“I would buy more sustainable clothing, but…” Sound familiar? Even in the middle of the green bubble that is San Francisco, we at TriplePundit hear this phrase all too often, usually followed by a series of hurdles including accessibility, price, information and lack of variety in clothing styles.
Over the past two months, TriplePundit’s sustainable fashion media channel has uncovered emerging solutions to each of these obstacles. While we’re encouraged to see that large mainstream brands are at last moving in a more responsible direction, it has been the smaller pioneers who have conceived of the products and models that are revolutionizing the industry.
Companies like NAU, Threads4Thought and Patagonia offer diverse product lines appealing to a variety of consumer preferences. Websites such as Modavanti and apps like Orange Harp enable people to make responsible purchasing decisions at the tap of a button or touch screen. Brands like OSMIUM and Appalatch have cracked the nut toward selling clothing made in the USA at reasonable prices. Indigenous’ Fair Trace tool tells the story behind each of its products by connecting the consumer to individual artisans with the simple scan of a QR code.
Unfortunately, most consumers are not yet familiar with these breakthroughs, and so, continue to shop as they always have. At the same time, more consumers every year report that they are willing to shop more responsibly (and even pay a bit more), if given the opportunity. In a world where most closets are filled with the likes of mainstream “fast fashion,” there is a cavernous gap between these reports and actual behavior. This begs the question: What do consumers mean by “opportunity”?
In this era of online shopping, it’s easy to assume that physical retail is fading toward the obsolete. Yet, according to a recent poll conducted by HuffPost, 32 percent of respondents never shop online and a full 54 percent only shop online once a year or less. Popular reports indicate that as much as 90 percent of retail sales still occur in-store. This means that by relying upon online sales exclusively, sustainable fashion could be missing out on up to 90 percent of its potential market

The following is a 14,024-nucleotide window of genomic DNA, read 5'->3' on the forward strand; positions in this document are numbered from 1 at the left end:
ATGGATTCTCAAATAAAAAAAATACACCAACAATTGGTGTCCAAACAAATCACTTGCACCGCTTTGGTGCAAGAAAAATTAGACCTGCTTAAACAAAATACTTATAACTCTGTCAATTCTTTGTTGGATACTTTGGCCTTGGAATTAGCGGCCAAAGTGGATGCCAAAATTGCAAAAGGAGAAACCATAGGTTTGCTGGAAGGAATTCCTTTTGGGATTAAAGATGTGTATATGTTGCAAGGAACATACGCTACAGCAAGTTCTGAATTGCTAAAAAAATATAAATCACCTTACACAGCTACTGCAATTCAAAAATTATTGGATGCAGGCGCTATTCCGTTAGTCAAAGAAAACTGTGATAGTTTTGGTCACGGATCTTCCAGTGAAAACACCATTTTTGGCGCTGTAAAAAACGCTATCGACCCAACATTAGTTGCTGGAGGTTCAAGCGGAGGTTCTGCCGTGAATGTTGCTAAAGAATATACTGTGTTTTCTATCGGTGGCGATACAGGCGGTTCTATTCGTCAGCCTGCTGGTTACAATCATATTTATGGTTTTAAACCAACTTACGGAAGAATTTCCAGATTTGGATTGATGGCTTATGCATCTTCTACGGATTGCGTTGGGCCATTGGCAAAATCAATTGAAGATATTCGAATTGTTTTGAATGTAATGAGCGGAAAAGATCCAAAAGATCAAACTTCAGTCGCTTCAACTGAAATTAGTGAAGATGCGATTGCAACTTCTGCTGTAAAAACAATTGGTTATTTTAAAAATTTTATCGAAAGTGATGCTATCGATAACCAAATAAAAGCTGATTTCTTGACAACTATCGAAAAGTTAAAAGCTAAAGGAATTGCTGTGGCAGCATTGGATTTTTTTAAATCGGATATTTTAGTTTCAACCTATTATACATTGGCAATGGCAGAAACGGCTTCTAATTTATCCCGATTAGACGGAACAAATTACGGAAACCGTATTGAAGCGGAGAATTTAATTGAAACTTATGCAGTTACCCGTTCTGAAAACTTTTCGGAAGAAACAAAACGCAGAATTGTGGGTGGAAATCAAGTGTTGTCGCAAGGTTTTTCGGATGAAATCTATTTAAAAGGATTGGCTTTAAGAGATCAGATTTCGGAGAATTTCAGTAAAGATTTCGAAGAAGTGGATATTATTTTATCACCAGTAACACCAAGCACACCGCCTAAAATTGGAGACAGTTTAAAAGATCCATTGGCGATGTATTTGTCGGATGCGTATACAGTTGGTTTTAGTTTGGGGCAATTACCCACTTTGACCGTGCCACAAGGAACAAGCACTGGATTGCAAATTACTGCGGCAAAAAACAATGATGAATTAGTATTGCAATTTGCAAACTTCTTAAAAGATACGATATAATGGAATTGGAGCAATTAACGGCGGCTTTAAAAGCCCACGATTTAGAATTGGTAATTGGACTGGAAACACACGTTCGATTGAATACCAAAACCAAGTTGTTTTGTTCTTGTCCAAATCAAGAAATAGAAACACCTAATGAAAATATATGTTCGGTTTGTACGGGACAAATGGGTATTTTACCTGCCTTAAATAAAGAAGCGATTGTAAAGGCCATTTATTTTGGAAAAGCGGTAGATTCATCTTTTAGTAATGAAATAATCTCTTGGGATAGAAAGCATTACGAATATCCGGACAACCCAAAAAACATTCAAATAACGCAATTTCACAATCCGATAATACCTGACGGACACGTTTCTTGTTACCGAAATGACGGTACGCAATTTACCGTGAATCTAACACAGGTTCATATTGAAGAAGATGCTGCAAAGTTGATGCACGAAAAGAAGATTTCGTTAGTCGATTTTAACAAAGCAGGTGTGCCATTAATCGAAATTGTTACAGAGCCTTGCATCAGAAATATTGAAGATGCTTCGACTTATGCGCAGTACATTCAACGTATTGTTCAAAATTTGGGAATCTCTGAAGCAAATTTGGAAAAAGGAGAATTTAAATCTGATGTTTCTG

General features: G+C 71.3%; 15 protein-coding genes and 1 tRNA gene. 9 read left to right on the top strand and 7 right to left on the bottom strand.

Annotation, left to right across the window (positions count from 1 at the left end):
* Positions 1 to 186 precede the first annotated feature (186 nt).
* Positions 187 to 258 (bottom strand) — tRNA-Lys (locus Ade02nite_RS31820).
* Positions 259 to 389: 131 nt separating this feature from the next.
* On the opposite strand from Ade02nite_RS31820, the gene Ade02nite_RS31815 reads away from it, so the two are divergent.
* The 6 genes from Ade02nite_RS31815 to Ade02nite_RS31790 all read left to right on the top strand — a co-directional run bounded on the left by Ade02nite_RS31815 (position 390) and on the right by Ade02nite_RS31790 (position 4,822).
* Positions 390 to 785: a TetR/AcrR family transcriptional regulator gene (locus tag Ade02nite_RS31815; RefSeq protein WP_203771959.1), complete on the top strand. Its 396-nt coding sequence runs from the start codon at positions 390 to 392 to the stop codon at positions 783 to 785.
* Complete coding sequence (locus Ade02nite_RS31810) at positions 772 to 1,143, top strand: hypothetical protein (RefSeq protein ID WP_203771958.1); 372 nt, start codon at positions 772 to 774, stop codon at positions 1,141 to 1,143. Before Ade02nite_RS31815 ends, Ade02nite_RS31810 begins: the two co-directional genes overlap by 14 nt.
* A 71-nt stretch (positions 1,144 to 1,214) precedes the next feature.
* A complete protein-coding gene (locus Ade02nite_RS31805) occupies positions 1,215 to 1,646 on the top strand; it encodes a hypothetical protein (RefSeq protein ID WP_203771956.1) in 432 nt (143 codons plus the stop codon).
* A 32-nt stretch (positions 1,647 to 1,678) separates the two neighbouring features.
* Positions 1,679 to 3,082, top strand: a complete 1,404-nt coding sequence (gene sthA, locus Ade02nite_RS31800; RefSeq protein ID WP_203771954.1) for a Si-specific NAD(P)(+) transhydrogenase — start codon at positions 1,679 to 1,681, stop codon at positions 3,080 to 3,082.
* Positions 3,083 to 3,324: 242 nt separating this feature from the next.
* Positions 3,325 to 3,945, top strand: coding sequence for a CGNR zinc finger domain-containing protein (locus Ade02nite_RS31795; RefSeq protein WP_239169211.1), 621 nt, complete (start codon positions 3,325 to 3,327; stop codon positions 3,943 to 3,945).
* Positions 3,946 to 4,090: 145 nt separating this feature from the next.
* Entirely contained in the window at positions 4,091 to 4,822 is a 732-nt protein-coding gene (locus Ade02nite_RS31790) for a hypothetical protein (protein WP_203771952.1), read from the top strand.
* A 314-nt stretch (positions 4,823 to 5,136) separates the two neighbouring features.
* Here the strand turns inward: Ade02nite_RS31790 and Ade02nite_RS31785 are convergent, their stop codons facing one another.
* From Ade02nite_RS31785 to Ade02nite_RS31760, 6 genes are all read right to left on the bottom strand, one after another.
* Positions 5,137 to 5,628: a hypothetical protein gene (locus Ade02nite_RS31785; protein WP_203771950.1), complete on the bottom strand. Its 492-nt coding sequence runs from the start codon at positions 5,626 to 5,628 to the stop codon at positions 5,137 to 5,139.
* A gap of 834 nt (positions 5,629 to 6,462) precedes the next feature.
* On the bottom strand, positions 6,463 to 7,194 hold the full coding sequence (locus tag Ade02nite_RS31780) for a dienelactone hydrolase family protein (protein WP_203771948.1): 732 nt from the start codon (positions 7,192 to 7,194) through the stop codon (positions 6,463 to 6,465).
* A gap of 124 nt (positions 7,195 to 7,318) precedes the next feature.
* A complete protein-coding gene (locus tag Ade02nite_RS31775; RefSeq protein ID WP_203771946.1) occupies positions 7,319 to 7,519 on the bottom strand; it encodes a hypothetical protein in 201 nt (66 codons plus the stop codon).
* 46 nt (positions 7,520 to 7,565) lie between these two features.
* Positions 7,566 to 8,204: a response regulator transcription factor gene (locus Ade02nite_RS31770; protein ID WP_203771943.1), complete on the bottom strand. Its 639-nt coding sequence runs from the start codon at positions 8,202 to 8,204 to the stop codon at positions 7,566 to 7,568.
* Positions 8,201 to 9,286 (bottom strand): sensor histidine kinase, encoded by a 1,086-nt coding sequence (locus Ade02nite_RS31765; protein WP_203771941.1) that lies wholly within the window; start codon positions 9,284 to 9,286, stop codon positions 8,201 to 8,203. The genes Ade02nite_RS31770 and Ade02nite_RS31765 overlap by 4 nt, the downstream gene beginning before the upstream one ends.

The in-store experience is especially critical for lesser known, sustainable brands whose value is often tied to story. “Store touch is still the pinnacle of customer interaction,” explains Mark Spera, owner of BeGood, a socially responsible and eco-friendly retail shop in San Francisco. “Until a customer feels the clothing, gets used to the fit and quality of the garment, and hears its story, small brands are at a significant disadvantage.” Even the most prominent inherent e-commerce brands like Warby Parker and Bonobos have recently transitioned to creative omni-channel retail models to increase conversion rates and consumer awareness.
Traditional brick and mortar requires deep pockets, but there are alternatives for small fashion brands and designers. A pop-up shop presents the affordable and convenient option of a temporary offline retail channel. Plus, the pop-up demonstrates a natural value alignment for the sustainable business, who can make use of the estimated 10 percent commercial real estate vacancy rate. What’s more, according to Indochino CEO Kyle Vucko, it just might offer the best possible opportunity for engaging more deeply with the consumer: “Pop-up retail is something we have committed to doing because it’s the best way to create a wicked retail experience.”
Ushering the pop-up into mainstream retail is Storefront – a company that has removed the roadblocks of traditional brick and mortar and opened the gateway to the temporary, yet elegant, retail experience. “We streamline the search, payment and insurance, which make opening an offline store as easy an online one,” explains CEO Erik Eliason.
Since opening it’s first-ever pop-up to sell sustainable clothing, candles and art in downtown SF’s Westfield Shopping Centre in December of 2012, Storefront has provided retail space for more than 1,000 merchants in New York City and San Francisco. The results, according to Storefront Co-founder Tristan Pollock, are nothing short of game-changing: “Pop-ups create more vibrant communities while delivering a new revenue stream back to the brand. For every dollar spent on retail space, $7 goes back to the business.” Armed with an ambitious vision for growth and fresh backing of some very impressive venture capitalists, Storefront has already announced its launch in Los Angeles and is turning its sights to a city near you.
Could the arrival of Storefront’s pop-up represent the long-awaited opportunity to bridge the gap between small brand and conscious consumer?
Image Credit: Storefront